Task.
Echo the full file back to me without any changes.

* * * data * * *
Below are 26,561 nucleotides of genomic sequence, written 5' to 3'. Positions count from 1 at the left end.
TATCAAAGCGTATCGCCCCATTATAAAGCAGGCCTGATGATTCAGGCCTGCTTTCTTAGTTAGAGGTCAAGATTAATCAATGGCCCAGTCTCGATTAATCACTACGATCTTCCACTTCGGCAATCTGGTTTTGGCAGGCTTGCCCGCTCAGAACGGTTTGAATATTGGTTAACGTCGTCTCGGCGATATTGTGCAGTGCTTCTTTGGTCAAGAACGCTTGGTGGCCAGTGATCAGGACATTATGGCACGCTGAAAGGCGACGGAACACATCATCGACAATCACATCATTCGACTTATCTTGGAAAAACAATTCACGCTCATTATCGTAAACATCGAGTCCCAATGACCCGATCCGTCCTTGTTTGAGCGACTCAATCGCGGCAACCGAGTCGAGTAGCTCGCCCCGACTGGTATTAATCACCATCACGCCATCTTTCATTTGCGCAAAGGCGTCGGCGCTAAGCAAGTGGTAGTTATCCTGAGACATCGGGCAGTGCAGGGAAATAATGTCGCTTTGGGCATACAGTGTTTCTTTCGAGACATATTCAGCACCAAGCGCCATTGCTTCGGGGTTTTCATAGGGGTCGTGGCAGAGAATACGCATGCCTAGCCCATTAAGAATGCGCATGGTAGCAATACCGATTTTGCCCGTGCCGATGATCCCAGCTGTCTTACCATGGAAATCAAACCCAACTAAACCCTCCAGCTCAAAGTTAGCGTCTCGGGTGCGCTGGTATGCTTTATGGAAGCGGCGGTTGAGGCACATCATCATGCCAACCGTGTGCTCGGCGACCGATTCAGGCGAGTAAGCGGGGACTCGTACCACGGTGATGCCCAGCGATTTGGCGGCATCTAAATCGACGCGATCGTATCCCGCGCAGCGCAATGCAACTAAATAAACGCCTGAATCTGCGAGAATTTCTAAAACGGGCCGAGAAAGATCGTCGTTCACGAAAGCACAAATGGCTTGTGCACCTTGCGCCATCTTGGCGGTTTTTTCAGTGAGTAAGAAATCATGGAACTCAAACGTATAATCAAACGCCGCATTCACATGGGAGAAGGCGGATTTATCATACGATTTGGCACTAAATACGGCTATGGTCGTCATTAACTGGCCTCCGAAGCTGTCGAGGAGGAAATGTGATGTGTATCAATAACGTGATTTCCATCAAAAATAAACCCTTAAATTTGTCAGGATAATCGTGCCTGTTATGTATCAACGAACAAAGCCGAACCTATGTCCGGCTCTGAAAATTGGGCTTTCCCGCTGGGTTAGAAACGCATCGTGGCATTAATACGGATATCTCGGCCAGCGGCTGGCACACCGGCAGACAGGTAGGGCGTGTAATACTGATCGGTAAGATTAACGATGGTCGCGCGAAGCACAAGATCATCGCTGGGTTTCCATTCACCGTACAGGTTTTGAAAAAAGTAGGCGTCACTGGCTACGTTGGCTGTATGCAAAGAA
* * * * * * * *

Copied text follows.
Below are 26,561 nucleotides of genomic sequence, written 5' to 3'. Positions count from 1 at the left end.
TATCAAAGCGTATCGCCCCATTATAAAGCAGGCCTGATGATTCAGGCCTGCTTTCTTAGTTAGAGGTCAAGATTAATCAATGGCCCAGTCTCGATTAATCACTACGATCTTCCACTTCGGCAATCTGGTTTTGGCAGGCTTGCCCGCTCAGAACGGTTTGAATATTGGTTAACGTCGTCTCGGCGATATTGTGCAGTGCTTCTTTGGTCAAGAACGCTTGGTGGCCAGTGATCAGGACATTATGGCACGCTGAAAGGCGACGGAACACATCATCGACAATCACATCATTCGACTTATCTTGGAAAAACAATTCACGCTCATTATCGTAAACATCGAGTCCCAATGACCCGATCCGTCCTTGTTTGAGCGACTCAATCGCGGCAACCGAGTCGAGTAGCTCGCCCCGACTGGTATTAATCACCATCACGCCATCTTTCATTTGCGCAAAGGCGTCGGCGCTAAGCAAGTGGTAGTTATCCTGAGACATCGGGCAGTGCAGGGAAATAATGTCGCTTTGGGCATACAGTGTTTCTTTCGAGACATATTCAGCACCAAGCGCCATTGCTTCGGGGTTTTCATAGGGGTCGTGGCAGAGAATACGCATGCCTAGCCCATTAAGAATGCGCATGGTAGCAATACCGATTTTGCCCGTGCCGATGATCCCAGCTGTCTTACCATGGAAATCAAACCCAACTAAACCCTCCAGCTCAAAGTTAGCGTCTCGGGTGCGCTGGTATGCTTTATGGAAGCGGCGGTTGAGGCACATCATCATGCCAACCGTGTGCTCGGCGACCGATTCAGGCGAGTAAGCGGGGACTCGTACCACGGTGATGCCCAGCGATTTGGCGGCATCTAAATCGACGCGATCGTATCCCGCGCAGCGCAATGCAACTAAATAAACGCCTGAATCTGCGAGAATTTCTAAAACGGGCCGAGAAAGATCGTCGTTCACGAAAGCACAAATGGCTTGTGCACCTTGCGCCATCTTGGCGGTTTTTTCAGTGAGTAAGAAATCATGGAACTCAAACGTATAATCAAACGCCGCATTCACATGGGAGAAGGCGGATTTATCATACGATTTGGCACTAAATACGGCTATGGTCGTCATTAACTGGCCTCCGAAGCTGTCGAGGAGGAAATGTGATGTGTATCAATAACGTGATTTCCATCAAAAATAAACCCTTAAATTTGTCAGGATAATCGTGCCTGTTATGTATCAACGAACAAAGCCGAACCTATGTCCGGCTCTGAAAATTGGGCTTTCCCGCTGGGTTAGAAACGCATCGTGGCATTAATACGGATATCTCGGCCAGCGGCTGGCACACCGGCAGACAGGTAGGGCGTGTAATACTGATCGGTAAGATTAACGATGGTCGCGCGAAGCACAAGATCATCGCTGGGTTTCCATTCACCGTACAGGTTTTGAAAAAAGTAGGCGTCACTGGCTACGTTGGCTGTATGCAAAGAA